Sophia Gray - Work Placement

24th July 2023
Sophia Gray - Work Placement

Sophia Gray is an A-level student from North Yorkshire who recently undertook a 2-day work experience placement with Yorkshire Film Archive. Following the successful work we’ve been doing with volunteers, this placement was integrated within the Nature Matters project, under the supervision of the Nature Matters Curator. Her schedule involved getting to know the team, learning more about film history and archives, seeing some of our past film projects (Born a Rebel, Lost Connections, Cost of Living), having a go at some simple conservation work (such as splicing film and adding leader), watching some 16mm wildlife-related films on the Steenbeck (whilst making some curatorial decisions about the quality and content of each film), and being the first person to watch the first draft of our upcoming Nature Matters short film (watch this space!). 

Sophia wrote about her experience with the archive:

“My work experience at Yorkshire Film Archive was a wonderful adventure back in time through the old archives of film-making and Yorkshire’s way of life. The team was so welcoming and genuinely wonderful, they are specialists in what they do and their passion for preserving and creating really comes across in their work. Each one of them are committed and determined to create masterpieces for those who want to reminisce about the past or for those who want to learn about those who came before them. For everyone to enjoy.   

During my work placement I was privileged to watch some of their past productions of film like Lost Connections and Cost of Living which truly made me speechless (which for people who know me is really hard to do). 

The short film Lost Connections is such an emotional and impactful film where it challenges your idea of community and makes you reflect on what is important in life. The use of old film really surprised me in how relevant it can be to a contemporary audience and makes you think that we as the human race (no matter what time period) are always living the same life and with the same problems but nothing it changing. 

The repetitive message of human desire for connection really makes you question how as humans we desire the same connection with others but we have lost the real connection through virtual realities of devices and social media while isolating others and ourselves. As a young person who lived through Covid-19 in 2020/2021 I truly now understand the importance of community and human interaction as when you lose it, being isolated from friends and family only having a screen to look through, you understand the importance of it.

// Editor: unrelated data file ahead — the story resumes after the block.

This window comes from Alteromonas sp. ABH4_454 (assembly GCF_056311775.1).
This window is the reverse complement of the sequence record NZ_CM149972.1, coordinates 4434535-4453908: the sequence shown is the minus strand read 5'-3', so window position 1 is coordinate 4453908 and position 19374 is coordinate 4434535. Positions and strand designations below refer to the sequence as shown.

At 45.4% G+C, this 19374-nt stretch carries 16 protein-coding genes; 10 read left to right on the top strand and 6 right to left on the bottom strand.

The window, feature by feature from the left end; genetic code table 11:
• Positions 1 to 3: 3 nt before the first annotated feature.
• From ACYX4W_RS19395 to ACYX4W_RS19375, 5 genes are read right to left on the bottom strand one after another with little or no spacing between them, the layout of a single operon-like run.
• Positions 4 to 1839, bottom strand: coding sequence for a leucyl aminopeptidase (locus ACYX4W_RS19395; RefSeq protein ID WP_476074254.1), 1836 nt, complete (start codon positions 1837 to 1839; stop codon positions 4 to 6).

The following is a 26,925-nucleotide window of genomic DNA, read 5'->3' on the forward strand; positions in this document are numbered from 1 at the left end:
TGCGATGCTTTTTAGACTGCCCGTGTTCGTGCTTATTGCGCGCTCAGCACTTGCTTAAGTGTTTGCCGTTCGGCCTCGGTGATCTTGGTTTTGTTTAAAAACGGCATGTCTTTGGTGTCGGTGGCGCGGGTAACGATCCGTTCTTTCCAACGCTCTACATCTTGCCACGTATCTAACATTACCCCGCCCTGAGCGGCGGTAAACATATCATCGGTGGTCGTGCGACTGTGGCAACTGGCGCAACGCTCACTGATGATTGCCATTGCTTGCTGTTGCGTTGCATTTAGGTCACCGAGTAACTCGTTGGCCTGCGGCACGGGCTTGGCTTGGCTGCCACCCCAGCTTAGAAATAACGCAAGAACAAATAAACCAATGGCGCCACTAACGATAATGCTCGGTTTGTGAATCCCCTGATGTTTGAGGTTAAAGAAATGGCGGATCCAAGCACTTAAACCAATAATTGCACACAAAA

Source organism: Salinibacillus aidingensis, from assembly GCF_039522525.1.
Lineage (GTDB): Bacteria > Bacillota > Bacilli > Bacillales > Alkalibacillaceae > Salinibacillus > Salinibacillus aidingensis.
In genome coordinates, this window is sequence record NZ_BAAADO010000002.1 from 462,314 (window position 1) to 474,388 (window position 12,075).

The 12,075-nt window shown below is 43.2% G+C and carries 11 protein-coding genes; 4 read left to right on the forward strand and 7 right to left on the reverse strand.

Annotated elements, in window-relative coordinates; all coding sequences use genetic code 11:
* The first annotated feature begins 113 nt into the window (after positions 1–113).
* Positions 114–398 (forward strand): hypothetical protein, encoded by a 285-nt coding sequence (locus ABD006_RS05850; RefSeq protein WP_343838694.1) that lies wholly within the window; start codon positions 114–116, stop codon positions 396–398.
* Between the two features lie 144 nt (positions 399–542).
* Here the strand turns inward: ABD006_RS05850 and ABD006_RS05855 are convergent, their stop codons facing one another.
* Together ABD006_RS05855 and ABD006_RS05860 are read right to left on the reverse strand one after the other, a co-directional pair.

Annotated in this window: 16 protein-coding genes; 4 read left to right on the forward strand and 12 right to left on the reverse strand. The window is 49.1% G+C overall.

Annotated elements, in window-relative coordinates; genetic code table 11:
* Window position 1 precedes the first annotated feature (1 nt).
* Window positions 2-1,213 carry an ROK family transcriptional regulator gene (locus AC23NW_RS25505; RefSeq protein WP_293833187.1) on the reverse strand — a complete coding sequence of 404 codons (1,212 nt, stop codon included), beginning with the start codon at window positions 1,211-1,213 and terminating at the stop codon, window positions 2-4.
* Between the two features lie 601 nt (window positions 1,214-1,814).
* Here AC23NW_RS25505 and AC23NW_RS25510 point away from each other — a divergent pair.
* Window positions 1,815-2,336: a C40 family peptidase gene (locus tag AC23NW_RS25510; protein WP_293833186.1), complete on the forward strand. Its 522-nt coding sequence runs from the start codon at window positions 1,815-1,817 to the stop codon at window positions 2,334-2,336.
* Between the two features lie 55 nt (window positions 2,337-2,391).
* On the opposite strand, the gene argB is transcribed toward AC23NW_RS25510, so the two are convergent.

The other short film Cost of Living is a deep reflection on a cycle of poverty throughout time, with the old footage of the past circumstances and hardships it really enlightened me on how our problems today have been previous problems yet they are still unresolved, making it relatable to contemporary audience. The continuous juxtaposition of privilege and poverty really highlights the big inequality and diversion in society then and today. 

The Yorkshire Film Archive Team really creates beautiful pieces of film from only a confined selection of old footage while even highlighting contemporary issues we face today. Their way of connecting films what on their own wouldn’t link but putting it together and creating an empowering feature blows my mind. I am grateful to have seen and been a part of their work. 

I feel like through my time at Yorkshire Film Archive, I have learnt not just what working life is like but how important it is in looking at the past. I have found that as a young person today I truly don’t look at what is happening around me as we look towards to the future like asking the questions what job will I get or I wonder what will I look like in 20 years’ time. I wish my life away before it has even started. The Yorkshire Film Archive captures and preserves memories and experiences of people’s livelihoods from all types of backgrounds keeping them alive for those who want to remember and share their past to the future generations.”

The team were very lucky to have such a lovely, bubbly and enthusiastic student in the offices for a few days. We’re always eager to hear younger people’s thoughts about archive film, as well as understanding how younger people engage with archive film, and Sophia really was a joy to have in that respect. We wish her all the very best for her future endeavours!

Related Links:

Lost Connections

Cost of Living

Born a Rebel